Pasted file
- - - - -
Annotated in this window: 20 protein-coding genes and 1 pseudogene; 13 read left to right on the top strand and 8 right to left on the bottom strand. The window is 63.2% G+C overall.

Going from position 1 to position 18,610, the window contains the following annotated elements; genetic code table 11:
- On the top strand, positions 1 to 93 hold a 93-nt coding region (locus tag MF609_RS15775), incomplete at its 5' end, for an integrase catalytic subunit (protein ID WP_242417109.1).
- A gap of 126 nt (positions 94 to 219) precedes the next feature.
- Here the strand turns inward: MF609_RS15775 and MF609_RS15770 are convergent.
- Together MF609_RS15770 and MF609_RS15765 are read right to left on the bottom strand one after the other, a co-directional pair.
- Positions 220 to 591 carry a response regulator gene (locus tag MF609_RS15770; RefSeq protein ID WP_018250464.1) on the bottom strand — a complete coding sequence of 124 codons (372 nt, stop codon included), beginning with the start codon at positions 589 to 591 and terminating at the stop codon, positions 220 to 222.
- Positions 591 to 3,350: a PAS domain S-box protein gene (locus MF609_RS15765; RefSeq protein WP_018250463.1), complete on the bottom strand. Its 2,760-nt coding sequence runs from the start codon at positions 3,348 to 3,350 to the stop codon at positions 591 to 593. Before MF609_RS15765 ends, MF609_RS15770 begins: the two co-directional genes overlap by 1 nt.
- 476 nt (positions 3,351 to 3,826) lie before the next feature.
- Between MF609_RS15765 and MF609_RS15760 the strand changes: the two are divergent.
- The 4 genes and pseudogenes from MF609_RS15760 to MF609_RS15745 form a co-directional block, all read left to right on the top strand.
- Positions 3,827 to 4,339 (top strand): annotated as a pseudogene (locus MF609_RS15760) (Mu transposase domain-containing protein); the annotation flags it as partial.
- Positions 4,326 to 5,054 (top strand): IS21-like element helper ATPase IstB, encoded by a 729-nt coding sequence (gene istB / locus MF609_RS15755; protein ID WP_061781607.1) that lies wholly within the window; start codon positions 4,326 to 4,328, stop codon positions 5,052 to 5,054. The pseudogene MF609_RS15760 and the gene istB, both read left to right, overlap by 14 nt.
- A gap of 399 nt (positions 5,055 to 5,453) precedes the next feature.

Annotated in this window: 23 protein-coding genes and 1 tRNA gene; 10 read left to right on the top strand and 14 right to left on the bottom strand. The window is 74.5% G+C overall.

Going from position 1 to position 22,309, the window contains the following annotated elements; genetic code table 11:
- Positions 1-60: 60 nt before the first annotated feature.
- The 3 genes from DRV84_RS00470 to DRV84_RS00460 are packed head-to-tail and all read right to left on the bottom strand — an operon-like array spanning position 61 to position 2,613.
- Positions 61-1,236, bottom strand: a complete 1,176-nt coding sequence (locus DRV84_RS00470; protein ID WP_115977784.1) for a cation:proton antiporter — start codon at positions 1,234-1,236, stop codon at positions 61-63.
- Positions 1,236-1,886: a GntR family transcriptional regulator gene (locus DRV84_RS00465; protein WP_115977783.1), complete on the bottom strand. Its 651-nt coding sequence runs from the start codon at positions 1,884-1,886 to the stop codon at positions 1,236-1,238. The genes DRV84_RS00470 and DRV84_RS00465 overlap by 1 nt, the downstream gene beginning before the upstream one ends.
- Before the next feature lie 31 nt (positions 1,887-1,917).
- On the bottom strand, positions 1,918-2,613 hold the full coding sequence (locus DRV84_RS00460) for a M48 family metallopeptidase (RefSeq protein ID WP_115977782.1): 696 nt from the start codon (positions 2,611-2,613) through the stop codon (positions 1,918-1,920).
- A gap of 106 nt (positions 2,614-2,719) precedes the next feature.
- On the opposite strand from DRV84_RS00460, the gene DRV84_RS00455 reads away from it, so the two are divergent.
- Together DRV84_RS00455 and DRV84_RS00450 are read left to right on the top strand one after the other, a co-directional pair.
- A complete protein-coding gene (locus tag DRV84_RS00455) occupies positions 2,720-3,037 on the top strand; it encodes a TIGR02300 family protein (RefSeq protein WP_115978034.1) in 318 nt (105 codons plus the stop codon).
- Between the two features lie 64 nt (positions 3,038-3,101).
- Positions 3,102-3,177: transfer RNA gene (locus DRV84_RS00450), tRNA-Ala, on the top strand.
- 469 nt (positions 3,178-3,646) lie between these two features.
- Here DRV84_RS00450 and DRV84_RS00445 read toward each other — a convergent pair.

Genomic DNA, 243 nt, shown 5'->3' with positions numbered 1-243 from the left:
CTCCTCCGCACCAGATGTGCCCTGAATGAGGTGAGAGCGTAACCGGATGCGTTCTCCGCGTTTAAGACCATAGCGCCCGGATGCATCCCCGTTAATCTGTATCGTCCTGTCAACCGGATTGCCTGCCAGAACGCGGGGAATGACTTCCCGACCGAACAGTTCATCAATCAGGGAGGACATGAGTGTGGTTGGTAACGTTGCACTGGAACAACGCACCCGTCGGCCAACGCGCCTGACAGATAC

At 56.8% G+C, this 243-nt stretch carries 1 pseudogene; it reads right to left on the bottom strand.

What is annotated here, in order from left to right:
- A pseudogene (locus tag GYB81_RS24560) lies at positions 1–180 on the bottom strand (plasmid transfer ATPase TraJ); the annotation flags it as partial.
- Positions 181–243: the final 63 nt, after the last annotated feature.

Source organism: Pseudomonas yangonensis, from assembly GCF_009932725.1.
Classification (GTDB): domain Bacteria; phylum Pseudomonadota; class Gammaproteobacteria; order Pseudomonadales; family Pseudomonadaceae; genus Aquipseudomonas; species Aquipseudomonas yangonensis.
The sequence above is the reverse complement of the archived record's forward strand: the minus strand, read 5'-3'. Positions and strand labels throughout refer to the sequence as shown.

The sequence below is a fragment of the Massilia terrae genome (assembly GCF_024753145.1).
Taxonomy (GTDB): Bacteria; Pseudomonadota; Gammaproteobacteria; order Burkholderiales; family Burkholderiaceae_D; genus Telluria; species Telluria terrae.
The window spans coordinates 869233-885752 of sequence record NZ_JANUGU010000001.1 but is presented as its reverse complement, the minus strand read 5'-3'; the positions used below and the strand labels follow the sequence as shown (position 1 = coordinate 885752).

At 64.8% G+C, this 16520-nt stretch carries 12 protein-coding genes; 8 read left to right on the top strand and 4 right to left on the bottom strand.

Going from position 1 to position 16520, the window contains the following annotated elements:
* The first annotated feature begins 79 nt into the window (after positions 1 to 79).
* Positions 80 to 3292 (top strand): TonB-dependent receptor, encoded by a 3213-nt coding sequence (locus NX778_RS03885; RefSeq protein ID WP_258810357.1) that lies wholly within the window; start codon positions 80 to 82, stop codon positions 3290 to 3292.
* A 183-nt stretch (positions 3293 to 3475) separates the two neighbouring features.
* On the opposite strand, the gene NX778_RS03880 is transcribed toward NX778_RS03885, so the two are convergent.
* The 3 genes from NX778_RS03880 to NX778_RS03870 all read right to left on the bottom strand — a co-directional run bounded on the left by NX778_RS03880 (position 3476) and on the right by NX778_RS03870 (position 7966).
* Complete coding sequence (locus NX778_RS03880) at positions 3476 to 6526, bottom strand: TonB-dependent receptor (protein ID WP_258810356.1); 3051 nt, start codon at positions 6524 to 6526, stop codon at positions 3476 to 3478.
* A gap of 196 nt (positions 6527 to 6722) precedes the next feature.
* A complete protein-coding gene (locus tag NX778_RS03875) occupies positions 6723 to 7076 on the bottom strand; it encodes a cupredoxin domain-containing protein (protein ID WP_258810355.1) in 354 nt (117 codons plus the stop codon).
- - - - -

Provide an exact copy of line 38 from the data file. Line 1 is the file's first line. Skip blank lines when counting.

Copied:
Classification (GTDB): domain Bacteria; phylum Pseudomonadota; class Gammaproteobacteria; order Pseudomonadales; family Pseudomonadaceae; genus Aquipseudomonas; species Aquipseudomonas yangonensis.